One of the things I love about documentary filmmaking is how profoundly important the role of editing is. In the case of this film the story really came together in the editing room in a major way. And part of that is that I sought an editor that I could have a really close collaboration and my editor [Hannah Buck] is not only an editor but she also has this Fine Arts background so we connected on that level, because I also have a background in Fine Arts and experimental film. So we applied and got residency at the MacDowell Colony in November of 2014. So basically we went to rural New Hampshire for a month and brought the entire archive with us. Everything we had. We spread it around our studio and we experimented a lot with, not just scanning images but scanning objects. It was a very experimental process. So a lot of the aesthetic backbone of the film came from that experience. We emerged from that residency not only with a structure of the film but we also had a much clearer idea of how we wanted to tell the story.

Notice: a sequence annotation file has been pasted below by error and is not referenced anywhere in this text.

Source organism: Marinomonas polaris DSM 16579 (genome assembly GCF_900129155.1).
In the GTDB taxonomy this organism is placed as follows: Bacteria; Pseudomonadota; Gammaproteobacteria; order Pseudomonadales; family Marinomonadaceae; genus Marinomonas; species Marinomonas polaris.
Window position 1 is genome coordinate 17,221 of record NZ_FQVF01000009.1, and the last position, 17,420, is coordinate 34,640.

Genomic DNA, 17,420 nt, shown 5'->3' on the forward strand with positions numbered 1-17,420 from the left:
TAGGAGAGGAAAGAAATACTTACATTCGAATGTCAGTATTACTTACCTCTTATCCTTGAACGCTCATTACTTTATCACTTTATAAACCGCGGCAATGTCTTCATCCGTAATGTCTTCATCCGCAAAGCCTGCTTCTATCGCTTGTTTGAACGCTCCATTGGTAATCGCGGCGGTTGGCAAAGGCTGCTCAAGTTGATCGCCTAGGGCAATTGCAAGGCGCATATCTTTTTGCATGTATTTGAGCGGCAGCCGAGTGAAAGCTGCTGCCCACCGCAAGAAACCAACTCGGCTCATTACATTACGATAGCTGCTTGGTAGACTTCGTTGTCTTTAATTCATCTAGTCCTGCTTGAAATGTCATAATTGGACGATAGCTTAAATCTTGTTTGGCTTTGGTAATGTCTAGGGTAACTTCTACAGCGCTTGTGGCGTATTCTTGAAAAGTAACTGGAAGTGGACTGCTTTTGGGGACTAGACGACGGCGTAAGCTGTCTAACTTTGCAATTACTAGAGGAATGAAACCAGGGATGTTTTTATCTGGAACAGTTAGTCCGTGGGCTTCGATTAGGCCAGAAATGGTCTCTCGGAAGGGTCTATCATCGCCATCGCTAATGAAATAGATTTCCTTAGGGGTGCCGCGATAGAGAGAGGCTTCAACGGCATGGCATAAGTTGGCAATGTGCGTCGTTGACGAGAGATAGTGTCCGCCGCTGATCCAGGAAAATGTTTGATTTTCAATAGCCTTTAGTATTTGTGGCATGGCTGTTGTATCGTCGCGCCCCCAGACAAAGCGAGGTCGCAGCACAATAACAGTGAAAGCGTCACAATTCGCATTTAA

On Playing Detective

“My fear is that there’ll be more that turns up once the film premieres. I keep telling people: you need to stop finding things!”